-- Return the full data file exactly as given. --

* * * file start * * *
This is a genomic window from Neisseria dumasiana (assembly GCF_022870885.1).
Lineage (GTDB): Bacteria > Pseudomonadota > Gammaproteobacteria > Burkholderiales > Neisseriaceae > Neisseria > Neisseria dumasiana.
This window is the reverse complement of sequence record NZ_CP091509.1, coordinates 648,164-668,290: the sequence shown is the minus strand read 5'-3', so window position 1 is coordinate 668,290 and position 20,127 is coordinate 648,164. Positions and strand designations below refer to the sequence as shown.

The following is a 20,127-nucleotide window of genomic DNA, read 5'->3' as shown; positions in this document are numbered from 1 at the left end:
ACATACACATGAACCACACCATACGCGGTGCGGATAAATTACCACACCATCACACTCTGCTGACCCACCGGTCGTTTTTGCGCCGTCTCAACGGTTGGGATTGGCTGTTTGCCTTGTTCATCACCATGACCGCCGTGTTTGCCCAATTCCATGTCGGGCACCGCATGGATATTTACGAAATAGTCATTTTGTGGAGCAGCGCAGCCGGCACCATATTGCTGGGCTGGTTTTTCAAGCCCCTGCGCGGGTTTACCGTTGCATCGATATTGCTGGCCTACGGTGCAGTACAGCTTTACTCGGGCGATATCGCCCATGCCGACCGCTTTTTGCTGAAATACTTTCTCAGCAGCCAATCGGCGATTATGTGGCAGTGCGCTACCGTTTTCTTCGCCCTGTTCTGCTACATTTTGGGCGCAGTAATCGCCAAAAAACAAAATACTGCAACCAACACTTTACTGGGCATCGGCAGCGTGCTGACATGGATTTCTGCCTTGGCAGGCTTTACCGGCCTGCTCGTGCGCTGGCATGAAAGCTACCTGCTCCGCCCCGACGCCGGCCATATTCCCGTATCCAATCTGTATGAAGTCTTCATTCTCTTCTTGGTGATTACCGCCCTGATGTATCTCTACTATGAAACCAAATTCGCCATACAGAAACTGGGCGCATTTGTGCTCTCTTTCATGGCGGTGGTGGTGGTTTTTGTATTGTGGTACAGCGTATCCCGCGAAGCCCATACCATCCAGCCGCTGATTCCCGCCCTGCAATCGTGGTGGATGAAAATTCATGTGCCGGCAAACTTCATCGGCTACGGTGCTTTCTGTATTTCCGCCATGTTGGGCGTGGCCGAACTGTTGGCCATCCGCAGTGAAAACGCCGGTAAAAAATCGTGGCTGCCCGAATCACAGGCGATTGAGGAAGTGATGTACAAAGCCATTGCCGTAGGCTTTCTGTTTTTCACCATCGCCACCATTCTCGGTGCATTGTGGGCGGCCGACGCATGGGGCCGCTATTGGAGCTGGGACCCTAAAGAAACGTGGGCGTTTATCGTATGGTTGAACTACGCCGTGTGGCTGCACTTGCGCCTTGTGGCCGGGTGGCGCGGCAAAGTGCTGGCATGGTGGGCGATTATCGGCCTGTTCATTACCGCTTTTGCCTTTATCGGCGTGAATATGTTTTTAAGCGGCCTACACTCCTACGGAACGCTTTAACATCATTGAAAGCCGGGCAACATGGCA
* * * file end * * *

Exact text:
This is a genomic window from Neisseria dumasiana (assembly GCF_022870885.1).
Lineage (GTDB): Bacteria > Pseudomonadota > Gammaproteobacteria > Burkholderiales > Neisseriaceae > Neisseria > Neisseria dumasiana.
This window is the reverse complement of sequence record NZ_CP091509.1, coordinates 648,164-668,290: the sequence shown is the minus strand read 5'-3', so window position 1 is coordinate 668,290 and position 20,127 is coordinate 648,164. Positions and strand designations below refer to the sequence as shown.

The following is a 20,127-nucleotide window of genomic DNA, read 5'->3' as shown; positions in this document are numbered from 1 at the left end:
ACATACACATGAACCACACCATACGCGGTGCGGATAAATTACCACACCATCACACTCTGCTGACCCACCGGTCGTTTTTGCGCCGTCTCAACGGTTGGGATTGGCTGTTTGCCTTGTTCATCACCATGACCGCCGTGTTTGCCCAATTCCATGTCGGGCACCGCATGGATATTTACGAAATAGTCATTTTGTGGAGCAGCGCAGCCGGCACCATATTGCTGGGCTGGTTTTTCAAGCCCCTGCGCGGGTTTACCGTTGCATCGATATTGCTGGCCTACGGTGCAGTACAGCTTTACTCGGGCGATATCGCCCATGCCGACCGCTTTTTGCTGAAATACTTTCTCAGCAGCCAATCGGCGATTATGTGGCAGTGCGCTACCGTTTTCTTCGCCCTGTTCTGCTACATTTTGGGCGCAGTAATCGCCAAAAAACAAAATACTGCAACCAACACTTTACTGGGCATCGGCAGCGTGCTGACATGGATTTCTGCCTTGGCAGGCTTTACCGGCCTGCTCGTGCGCTGGCATGAAAGCTACCTGCTCCGCCCCGACGCCGGCCATATTCCCGTATCCAATCTGTATGAAGTCTTCATTCTCTTCTTGGTGATTACCGCCCTGATGTATCTCTACTATGAAACCAAATTCGCCATACAGAAACTGGGCGCATTTGTGCTCTCTTTCATGGCGGTGGTGGTGGTTTTTGTATTGTGGTACAGCGTATCCCGCGAAGCCCATACCATCCAGCCGCTGATTCCCGCCCTGCAATCGTGGTGGATGAAAATTCATGTGCCGGCAAACTTCATCGGCTACGGTGCTTTCTGTATTTCCGCCATGTTGGGCGTGGCCGAACTGTTGGCCATCCGCAGTGAAAACGCCGGTAAAAAATCGTGGCTGCCCGAATCACAGGCGATTGAGGAAGTGATGTACAAAGCCATTGCCGTAGGCTTTCTGTTTTTCACCATCGCCACCATTCTCGGTGCATTGTGGGCGGCCGACGCATGGGGCCGCTATTGGAGCTGGGACCCTAAAGAAACGTGGGCGTTTATCGTATGGTTGAACTACGCCGTGTGGCTGCACTTGCGCCTTGTGGCCGGGTGGCGCGGCAAAGTGCTGGCATGGTGGGCGATTATCGGCCTGTTCATTACCGCTTTTGCCTTTATCGGCGTGAATATGTTTTTAAGCGGCCTACACTCCTACGGAACGCTTTAACATCATTGAAAGCCGGGCAACATGGCA